A crowdfunding campaign is confident of trumping a Chinese-led bid for Australia’s largest landholder, S. Kidman and Co, as it taps home-grown sentiment.
Property crowdfunding business DomaCom has received $70 million in pledges as it looks to match or beat a $371 million bid for S. Kidman & Co.
China's Dakang Australia Holdings plans to acquire 80 per cent of Kidman while Australian Rural Capital (ARC) Ltd is looking to take the remaining 20 per cent stake, subject to approval by the Foreign Investment Review Board.
DomaCom chief executive Arthur Naoumidis said almost 5000 investors had pledged between $2500 and $1 million as they looked to have a "social outcome" from their investments.
"They're saying I do care about my super fund and my cash needs to give me a return, but I also care about the Australia I leave for my children and this is a transaction I want to be proud of," Mr Naoumidis told AAP.
"Instead of sitting on the sidelines whingeing about foreigners, let's put my money where my mouth is."
Australians should consider whether Kidman would be run as a profitable commercial enterprise which paid taxes in Australia and did not need foreign investment approval, he said.
DomaCom is in talks to raise equity capital for a backdoor share market listing as it ramps up its crowdfunding campaign in the coming weeks.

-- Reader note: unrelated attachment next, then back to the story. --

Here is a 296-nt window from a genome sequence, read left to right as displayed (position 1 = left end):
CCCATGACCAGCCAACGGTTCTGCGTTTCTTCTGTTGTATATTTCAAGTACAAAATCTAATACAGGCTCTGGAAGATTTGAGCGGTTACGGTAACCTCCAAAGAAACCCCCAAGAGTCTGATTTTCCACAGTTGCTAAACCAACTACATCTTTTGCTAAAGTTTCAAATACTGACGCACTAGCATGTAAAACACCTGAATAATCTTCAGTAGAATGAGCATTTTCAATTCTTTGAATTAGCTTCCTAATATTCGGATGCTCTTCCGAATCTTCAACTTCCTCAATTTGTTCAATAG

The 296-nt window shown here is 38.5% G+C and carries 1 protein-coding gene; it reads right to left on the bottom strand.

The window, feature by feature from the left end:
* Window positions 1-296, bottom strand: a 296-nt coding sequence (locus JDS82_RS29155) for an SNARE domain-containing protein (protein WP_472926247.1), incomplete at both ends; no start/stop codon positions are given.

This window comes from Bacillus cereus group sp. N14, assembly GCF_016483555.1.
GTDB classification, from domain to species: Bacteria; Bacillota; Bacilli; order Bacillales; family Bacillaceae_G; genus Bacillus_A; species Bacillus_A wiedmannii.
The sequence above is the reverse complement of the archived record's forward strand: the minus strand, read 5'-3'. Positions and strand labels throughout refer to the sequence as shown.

"We believe we can beat the Chinese," Mr Naoumidis said.
S. Kidman & Co runs almost 200,000 cattle over more than 100,000 square kilometres in South Australia, Queensland, Western Australia and the Northern Territory.
Treasurer Scott Morrison has ordered an independent review into the Dakang Australia-led bid and signed an interim order preventing the sale from going ahead for 90 days while he considers national interest implications.
A previous foreign bid to buy Kidman was blocked in November because of national interests.
Food and agribusiness corporate finance adviser David Hassum said Australian investors had been reluctant to invest in agriculture and added that he was tired of the recent focus on Chinese investors.
"We need foreign investment if we're going to grow the sector and it's not just the Chinese," Mr Hassum said.
"There's a lot of money coming in from North America and Europe still and it doesn't seem to be getting the same amount of attention."
Mr Hassum said Australia had depended on foreign investment in the agriculture sector for the past century.